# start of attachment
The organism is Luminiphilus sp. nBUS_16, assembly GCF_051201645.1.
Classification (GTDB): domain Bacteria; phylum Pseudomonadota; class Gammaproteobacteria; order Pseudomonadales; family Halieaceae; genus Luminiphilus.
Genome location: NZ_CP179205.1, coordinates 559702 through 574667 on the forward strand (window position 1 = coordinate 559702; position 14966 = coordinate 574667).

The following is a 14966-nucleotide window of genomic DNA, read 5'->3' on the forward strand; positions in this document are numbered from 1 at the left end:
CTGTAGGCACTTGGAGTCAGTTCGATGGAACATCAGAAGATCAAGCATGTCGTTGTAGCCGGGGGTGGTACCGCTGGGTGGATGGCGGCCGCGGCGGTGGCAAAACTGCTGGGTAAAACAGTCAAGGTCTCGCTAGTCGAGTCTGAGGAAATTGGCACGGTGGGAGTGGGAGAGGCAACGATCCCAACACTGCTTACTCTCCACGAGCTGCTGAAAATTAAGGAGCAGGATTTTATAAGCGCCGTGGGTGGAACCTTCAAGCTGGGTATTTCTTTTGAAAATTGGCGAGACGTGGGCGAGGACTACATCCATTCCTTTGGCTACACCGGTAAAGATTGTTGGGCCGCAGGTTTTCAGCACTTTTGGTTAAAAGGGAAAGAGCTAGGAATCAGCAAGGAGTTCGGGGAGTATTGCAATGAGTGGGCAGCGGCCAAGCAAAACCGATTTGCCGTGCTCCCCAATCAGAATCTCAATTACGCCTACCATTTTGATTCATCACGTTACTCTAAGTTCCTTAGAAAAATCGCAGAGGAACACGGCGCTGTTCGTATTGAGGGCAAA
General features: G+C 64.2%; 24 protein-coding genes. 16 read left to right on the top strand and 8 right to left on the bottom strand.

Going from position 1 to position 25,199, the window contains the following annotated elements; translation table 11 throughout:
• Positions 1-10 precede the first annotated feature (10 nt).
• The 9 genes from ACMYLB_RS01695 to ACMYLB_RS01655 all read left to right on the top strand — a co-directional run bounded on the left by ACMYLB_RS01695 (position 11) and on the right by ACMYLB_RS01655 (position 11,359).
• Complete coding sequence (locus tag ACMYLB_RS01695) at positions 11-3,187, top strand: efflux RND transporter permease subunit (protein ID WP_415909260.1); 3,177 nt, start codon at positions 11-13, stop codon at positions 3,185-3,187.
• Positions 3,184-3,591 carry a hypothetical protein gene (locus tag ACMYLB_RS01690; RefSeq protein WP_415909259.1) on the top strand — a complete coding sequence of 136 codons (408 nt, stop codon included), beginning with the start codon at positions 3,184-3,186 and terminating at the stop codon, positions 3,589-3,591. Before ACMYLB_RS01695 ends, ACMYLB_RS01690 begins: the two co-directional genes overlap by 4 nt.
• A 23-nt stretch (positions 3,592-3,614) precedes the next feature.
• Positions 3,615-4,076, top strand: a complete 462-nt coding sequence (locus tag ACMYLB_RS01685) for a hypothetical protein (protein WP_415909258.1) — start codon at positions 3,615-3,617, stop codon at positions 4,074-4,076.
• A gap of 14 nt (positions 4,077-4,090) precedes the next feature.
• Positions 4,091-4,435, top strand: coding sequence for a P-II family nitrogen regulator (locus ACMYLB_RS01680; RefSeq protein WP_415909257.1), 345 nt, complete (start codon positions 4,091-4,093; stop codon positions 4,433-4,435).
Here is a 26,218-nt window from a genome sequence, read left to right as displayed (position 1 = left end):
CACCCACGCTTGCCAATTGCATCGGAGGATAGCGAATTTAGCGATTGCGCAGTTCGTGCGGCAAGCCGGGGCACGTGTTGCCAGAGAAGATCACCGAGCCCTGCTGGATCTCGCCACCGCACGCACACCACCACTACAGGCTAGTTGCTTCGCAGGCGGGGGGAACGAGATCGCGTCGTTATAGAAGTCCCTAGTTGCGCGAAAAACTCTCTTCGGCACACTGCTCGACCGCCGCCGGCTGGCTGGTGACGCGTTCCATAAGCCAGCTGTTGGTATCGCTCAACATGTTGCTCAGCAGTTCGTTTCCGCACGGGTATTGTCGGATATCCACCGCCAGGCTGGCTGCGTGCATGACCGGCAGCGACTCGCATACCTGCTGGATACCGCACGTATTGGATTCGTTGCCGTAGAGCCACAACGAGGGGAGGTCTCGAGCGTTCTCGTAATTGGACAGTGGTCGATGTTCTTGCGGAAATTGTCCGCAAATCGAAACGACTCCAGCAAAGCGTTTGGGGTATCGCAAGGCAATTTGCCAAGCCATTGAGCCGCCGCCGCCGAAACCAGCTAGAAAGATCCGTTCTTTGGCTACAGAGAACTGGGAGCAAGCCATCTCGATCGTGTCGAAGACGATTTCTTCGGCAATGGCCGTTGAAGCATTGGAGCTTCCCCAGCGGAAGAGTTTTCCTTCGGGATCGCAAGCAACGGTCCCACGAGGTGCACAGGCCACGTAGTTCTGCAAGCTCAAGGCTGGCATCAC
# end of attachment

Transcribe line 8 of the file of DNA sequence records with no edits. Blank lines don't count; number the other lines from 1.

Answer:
• Positions 1-10 precede the first annotated feature (10 nt).